Feed the Future
This project is part of the U.S. Government's global hunger and food security initiative.

A woman’s work: Empowering women farmers at One Acre Fund

This post was written by Allison Bream, Talent and Communications Associate at One Acre Fund. One Acre Fund is an agriculture organization that helps East African farmers to grow their own way out of hunger. Learn more at oneacrefund.org.

Helen Soita with her bags of maize. Photo credit: Dominic Ochola, One Acre FundThe worst part of Helen Soita’s year began every March. Her previous harvest would be nearly gone, and the next harvest was still months away. Helen would toil for hours in her family’s fields, hoping that this year would be the year she grew enough food to feed her five children. Inevitably, Helen would begin cutting portions, then entire meals. “We would feel so weak because we slept on an empty stomach and then had to go farm,” Helen recalls.

Helen’s story is not uncommon. Up to 75 percent of agriculture producers in Africa are women. Collectively, these women spend thousands of hours working in their fields, only to produce meager harvests that are not large enough to feed their families. For example, over 96 percent of economically active women work in agriculture in Rwanda, yet 57 percent of households live below the poverty line. Breaking the cycle of hunger and poverty for women like Helen requires an innovation in agriculture productivity.

Women farmers around the world face even greater barriers to increasing their agriculture productivity than their husbands or sons. While many rural farmers have difficulty accessing seed and fertilizer from distant market points, women are especially pressed for time and money. It is also particularly difficult for women to access credit in rural communities, as most do not have a formal title to their primary asset: land. In fact, according to the UN Food and Agriculture Organization, only 10 percent of credit in sub-Saharan Africa is extended to women. Due to prevailing gender norms, many women farmers are less educated than men, having completed only primary school. Finally, although women are responsible for growing a family’s crops, they are largely locked out of markets to sell their produce. The business of selling crops is male-dominated, and women often have difficulty negotiating with traders to obtain a fair price.

One Acre Fund empowers women to grow their way out of poverty through providing a “market bundle”: inputs, finance, training, and market facilitation. This market bundle is delivered to over 130,000 smallholder farmers in Kenya, Rwanda, and Burundi, deep in the rural areas where they live. One Acre Fund requires all loan contracts to be signed by the person tending to the fields, meaning that a large percentage of our loan contracts are signed by women. In Western Kenya, for example, women constitute about 60 percent of contract signers. Once these farmers are armed with new inputs and knowledge, they are able to grow more food and use their income to build better homes, open new businesses, buy more land, purchase livestock, and, most often, pay for their children’s education. In this way One Acre Fund serves not only individual farmers, but entire families.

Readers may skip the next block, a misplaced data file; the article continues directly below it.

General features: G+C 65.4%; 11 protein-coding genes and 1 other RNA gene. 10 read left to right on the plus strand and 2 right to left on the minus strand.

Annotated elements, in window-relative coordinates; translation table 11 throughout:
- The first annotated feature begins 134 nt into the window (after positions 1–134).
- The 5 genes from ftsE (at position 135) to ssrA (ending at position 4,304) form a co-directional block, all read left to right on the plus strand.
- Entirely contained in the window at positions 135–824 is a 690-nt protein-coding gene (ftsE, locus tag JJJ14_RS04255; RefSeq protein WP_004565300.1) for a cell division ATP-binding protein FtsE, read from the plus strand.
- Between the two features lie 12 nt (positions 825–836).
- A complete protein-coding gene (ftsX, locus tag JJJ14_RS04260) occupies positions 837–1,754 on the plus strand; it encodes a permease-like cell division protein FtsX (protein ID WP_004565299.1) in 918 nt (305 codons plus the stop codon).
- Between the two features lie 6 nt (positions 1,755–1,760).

Helen Soita stands outside of her improved home. Photo credit: Dominic Ochola, One Acre FundAs women farmers transform their families, entire communities begin to change, too. One Acre Fund commonly hires its most committed farmers to serve as field officers. As more women farmers sign up for the program, more women have the opportunity to lead their communities as field officers. Helen, for example, learned about One Acre Fund from her neighbor and field officer, Phoebe Wanyonyi. High-performing field officers quickly rise through the ranks of the organization. In fact, half of the field directors and assistant field directors in Rwanda are women, and two-thirds of field managers in Burundi are women.

Thanks to Helen’s hard work and Phoebe’s extensive training, Helen’s life has turned around. Since her first harvest with One Acre Fund in 2010, she has paid school fees for her children, diversified her crops, and constructed a new house with an iron roof. She grew so much surplus maize that she even began selling dried maize to her neighbors. “After joining One Acre Fund, I now have enough food. There is no hunger in our home,” she says.